The transitioning Soldier visits the ACAP website and completes a checklist. Afterward, the website automatically generates a form required for local transition counseling.

From there, Soldiers can sign up for a number of briefings and workshops designed to help them seek and gain employment, write resumes, conduct interviews, choose proper schools and interact with the Veteran's Administration.

"All of our workshops are designed to make sure Soldiers have the right skills and the right information that will support their efforts to meet career readiness standards," said Lewis.

Soldiers can learn about VA programs and sign up for benefits.

"VA benefits is what I call a game-changer," said Lewis. "In other words, knowing how to access those benefits and put those benefits to use can really make a big difference because they are directly associated with dollars."

Leaving the active Army does not necessarily mean a Soldier stops wearing the uniform. All first-term Soldiers initially sign up for an eight-year commitment and when they serve less than that on active duty, they serve the rest of the time in the Reserves.

Most will serve this time in the Inactive Ready Reserve. In this status, Soldiers "muster" only annually; but they're subject to recall. Soldiers can also opt for service in the Army Reserve or Army National Guard or the Inactive National Guard. For more information on the reserves, Soldiers should speak to a reserve career counselor.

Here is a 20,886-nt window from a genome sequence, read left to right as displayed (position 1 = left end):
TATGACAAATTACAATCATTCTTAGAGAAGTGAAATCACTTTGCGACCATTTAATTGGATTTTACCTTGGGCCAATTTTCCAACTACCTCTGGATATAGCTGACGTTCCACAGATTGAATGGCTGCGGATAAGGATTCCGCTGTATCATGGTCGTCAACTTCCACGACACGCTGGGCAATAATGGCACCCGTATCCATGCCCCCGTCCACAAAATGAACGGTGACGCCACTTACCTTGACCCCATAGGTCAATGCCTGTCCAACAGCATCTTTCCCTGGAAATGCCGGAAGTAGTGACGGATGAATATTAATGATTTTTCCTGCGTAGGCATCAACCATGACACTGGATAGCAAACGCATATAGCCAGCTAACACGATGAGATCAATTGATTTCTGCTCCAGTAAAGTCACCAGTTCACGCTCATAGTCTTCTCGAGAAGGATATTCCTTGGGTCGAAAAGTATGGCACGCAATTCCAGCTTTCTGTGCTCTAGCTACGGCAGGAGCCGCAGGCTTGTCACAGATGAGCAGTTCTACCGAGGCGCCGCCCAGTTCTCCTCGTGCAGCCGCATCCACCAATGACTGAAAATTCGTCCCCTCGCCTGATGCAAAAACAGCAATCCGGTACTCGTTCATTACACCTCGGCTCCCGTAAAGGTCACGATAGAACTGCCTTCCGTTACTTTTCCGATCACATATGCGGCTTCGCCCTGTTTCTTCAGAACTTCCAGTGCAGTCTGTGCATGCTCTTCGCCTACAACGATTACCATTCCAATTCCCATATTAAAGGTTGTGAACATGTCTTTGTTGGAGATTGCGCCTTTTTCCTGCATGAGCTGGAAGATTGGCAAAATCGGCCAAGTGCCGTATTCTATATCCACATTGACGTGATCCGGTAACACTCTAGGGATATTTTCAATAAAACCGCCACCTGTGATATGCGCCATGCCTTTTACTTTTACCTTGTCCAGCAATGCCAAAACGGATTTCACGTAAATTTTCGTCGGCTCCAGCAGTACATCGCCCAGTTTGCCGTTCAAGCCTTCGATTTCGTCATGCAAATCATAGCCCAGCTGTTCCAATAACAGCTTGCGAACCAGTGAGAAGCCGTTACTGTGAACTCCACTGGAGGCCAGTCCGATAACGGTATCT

Junior and senior personnel alike require guidance and support during the transition process.

"Leaders need to make sure that we continue to teach, coach and mentor at all times -- that never stops," said Rhoades. "When a Soldier (begins the transition process), the leader has to be positive and they have to sit down with that Soldier to make sure they plan, prepare and execute their plan. It will reduce the stress in Soldiers' and their families' lives."

Family input is also essential.

"It's important for Soldiers to sit down with their spouses and explain the entire process with them and allow them to be involved throughout the transition," said Lewis. "In some cases the spouse may not be supportive of the Army's decision to separate a Soldier, but it's still important for them to support their Soldier, communicate their worries and talk about them."

Spouses are encouraged to participate in transition activities.

Not all transitioning Soldiers are doing so voluntarily. Most separating involuntarily were selected through the enlisted qualitative service program, which encompasses three programs -- the qualitative management program, over-strength qualitative service program and promotion stagnation qualitative service program.

Soldiers selected for separation through QMP are typically denied due to unfavorable information in their records or failure to meet Army performance standards. But not all Soldiers involuntarily separated fall under QMP provisions. Soldiers selected for involuntarily separation due to an OS-QSP or PS-QSP board generally belong to over-strength career fields.

Rhoades noted the QSP affects not only junior but senior NCOs. NCOs ranging from staff sergeants to command sergeants major have been impacted.